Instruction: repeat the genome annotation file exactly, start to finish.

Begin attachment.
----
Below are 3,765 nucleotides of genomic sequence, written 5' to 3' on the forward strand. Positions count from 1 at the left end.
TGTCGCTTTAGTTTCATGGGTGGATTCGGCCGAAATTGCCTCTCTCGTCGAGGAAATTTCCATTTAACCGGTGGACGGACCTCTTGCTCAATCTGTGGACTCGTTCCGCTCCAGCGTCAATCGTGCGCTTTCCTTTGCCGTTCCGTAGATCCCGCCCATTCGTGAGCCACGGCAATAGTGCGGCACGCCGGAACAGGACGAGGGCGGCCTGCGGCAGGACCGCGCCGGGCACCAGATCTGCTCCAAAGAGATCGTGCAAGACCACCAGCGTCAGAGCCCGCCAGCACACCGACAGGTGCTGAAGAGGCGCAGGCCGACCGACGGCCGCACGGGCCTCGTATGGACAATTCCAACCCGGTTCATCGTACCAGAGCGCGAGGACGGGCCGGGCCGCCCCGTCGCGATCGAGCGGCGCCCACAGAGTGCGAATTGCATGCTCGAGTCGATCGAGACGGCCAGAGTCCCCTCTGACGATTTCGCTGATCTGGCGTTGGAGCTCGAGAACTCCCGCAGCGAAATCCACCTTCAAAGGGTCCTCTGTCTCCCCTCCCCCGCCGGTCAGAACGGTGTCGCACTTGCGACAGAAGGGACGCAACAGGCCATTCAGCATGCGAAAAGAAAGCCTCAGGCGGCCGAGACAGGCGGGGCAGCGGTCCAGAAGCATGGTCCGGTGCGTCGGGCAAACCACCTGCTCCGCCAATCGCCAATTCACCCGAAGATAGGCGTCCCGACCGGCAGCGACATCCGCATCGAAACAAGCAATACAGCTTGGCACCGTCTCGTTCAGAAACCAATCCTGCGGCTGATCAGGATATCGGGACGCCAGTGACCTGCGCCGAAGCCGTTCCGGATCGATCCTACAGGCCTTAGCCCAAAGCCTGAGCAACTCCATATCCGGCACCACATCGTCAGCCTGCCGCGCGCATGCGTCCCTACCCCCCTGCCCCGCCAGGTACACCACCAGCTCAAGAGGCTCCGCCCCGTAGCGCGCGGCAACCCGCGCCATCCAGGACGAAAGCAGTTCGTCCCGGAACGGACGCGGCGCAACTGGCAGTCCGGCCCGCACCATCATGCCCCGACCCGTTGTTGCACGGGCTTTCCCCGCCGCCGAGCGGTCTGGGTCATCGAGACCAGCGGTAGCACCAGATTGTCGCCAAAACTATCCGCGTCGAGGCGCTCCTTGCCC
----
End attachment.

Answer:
Below are 3,765 nucleotides of genomic sequence, written 5' to 3' on the forward strand. Positions count from 1 at the left end.
TGTCGCTTTAGTTTCATGGGTGGATTCGGCCGAAATTGCCTCTCTCGTCGAGGAAATTTCCATTTAACCGGTGGACGGACCTCTTGCTCAATCTGTGGACTCGTTCCGCTCCAGCGTCAATCGTGCGCTTTCCTTTGCCGTTCCGTAGATCCCGCCCATTCGTGAGCCACGGCAATAGTGCGGCACGCCGGAACAGGACGAGGGCGGCCTGCGGCAGGACCGCGCCGGGCACCAGATCTGCTCCAAAGAGATCGTGCAAGACCACCAGCGTCAGAGCCCGCCAGCACACCGACAGGTGCTGAAGAGGCGCAGGCCGACCGACGGCCGCACGGGCCTCGTATGGACAATTCCAACCCGGTTCATCGTACCAGAGCGCGAGGACGGGCCGGGCCGCCCCGTCGCGATCGAGCGGCGCCCACAGAGTGCGAATTGCATGCTCGAGTCGATCGAGACGGCCAGAGTCCCCTCTGACGATTTCGCTGATCTGGCGTTGGAGCTCGAGAACTCCCGCAGCGAAATCCACCTTCAAAGGGTCCTCTGTCTCCCCTCCCCCGCCGGTCAGAACGGTGTCGCACTTGCGACAGAAGGGACGCAACAGGCCATTCAGCATGCGAAAAGAAAGCCTCAGGCGGCCGAGACAGGCGGGGCAGCGGTCCAGAAGCATGGTCCGGTGCGTCGGGCAAACCACCTGCTCCGCCAATCGCCAATTCACCCGAAGATAGGCGTCCCGACCGGCAGCGACATCCGCATCGAAACAAGCAATACAGCTTGGCACCGTCTCGTTCAGAAACCAATCCTGCGGCTGATCAGGATATCGGGACGCCAGTGACCTGCGCCGAAGCCGTTCCGGATCGATCCTACAGGCCTTAGCCCAAAGCCTGAGCAACTCCATATCCGGCACCACATCGTCAGCCTGCCGCGCGCATGCGTCCCTACCCCCCTGCCCCGCCAGGTACACCACCAGCTCAAGAGGCTCCGCCCCGTAGCGCGCGGCAACCCGCGCCATCCAGGACGAAAGCAGTTCGTCCCGGAACGGACGCGGCGCAACTGGCAGTCCGGCCCGCACCATCATGCCCCGACCCGTTGTTGCACGGGCTTTCCCCGCCGCCGAGCGGTCTGGGTCATCGAGACCAGCGGTAGCACCAGATTGTCGCCAAAACTATCCGCGTCGAGGCGCTCCTTGCCC